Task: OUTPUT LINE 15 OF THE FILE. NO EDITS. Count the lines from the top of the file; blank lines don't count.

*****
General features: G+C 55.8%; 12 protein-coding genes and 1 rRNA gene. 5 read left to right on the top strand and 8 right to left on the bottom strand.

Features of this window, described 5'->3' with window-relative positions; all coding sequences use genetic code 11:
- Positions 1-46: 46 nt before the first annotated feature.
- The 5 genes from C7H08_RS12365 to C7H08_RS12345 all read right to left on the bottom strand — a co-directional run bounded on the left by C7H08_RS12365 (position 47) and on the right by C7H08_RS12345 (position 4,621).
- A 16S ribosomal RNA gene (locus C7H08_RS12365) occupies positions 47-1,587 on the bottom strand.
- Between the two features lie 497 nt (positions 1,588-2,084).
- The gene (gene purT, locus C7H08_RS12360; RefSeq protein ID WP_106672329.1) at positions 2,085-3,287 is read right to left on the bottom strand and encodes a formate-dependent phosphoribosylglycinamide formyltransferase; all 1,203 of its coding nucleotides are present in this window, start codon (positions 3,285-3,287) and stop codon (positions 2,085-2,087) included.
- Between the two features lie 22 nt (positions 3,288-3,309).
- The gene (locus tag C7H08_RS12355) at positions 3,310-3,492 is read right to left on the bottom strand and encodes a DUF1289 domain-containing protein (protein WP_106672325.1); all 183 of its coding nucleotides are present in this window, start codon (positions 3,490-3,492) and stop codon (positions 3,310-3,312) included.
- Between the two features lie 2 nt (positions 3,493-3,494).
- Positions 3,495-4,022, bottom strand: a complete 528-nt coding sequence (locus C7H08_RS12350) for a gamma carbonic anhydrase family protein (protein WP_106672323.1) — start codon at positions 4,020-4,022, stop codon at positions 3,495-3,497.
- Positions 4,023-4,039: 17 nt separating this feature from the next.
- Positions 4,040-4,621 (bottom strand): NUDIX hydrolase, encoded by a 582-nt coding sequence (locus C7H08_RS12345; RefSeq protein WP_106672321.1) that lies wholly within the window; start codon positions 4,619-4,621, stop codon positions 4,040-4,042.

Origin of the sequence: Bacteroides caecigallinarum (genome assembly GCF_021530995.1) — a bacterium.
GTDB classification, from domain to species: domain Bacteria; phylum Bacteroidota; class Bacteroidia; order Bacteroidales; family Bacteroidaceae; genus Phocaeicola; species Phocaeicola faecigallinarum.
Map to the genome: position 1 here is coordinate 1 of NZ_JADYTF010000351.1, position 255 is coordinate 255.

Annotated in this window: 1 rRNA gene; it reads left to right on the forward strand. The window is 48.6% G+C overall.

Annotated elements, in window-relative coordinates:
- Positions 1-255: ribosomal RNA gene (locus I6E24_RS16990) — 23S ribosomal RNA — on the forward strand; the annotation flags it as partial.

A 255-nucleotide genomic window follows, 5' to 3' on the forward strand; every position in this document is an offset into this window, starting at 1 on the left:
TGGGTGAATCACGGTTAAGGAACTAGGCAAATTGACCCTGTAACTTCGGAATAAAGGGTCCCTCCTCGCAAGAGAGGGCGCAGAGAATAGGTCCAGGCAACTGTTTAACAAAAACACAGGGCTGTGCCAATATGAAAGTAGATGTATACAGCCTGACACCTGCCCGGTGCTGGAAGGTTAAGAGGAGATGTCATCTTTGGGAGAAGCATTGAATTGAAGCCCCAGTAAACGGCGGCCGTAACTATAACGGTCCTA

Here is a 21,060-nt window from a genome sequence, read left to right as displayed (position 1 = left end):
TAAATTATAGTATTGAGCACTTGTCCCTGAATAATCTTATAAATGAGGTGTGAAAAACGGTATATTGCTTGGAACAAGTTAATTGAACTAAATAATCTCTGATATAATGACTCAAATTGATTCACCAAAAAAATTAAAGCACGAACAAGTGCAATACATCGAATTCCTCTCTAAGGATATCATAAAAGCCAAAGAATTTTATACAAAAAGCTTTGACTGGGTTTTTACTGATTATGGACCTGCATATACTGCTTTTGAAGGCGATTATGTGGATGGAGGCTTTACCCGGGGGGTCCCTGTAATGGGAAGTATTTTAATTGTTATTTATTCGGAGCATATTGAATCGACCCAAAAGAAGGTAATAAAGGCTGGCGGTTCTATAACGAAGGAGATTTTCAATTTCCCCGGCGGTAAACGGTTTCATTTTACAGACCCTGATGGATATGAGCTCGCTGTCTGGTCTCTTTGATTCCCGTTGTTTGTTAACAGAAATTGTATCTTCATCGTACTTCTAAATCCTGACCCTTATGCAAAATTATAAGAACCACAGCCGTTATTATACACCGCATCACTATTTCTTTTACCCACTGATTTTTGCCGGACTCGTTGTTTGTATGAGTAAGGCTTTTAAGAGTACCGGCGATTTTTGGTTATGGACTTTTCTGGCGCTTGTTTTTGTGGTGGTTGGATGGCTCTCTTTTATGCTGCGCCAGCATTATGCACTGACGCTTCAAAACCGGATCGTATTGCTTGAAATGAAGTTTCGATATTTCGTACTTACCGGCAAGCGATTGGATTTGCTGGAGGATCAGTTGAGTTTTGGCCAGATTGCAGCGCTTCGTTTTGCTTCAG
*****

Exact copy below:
GTDB classification, from domain to species: domain Bacteria; phylum Bacteroidota; class Bacteroidia; order Bacteroidales; family Bacteroidaceae; genus Phocaeicola; species Phocaeicola faecigallinarum.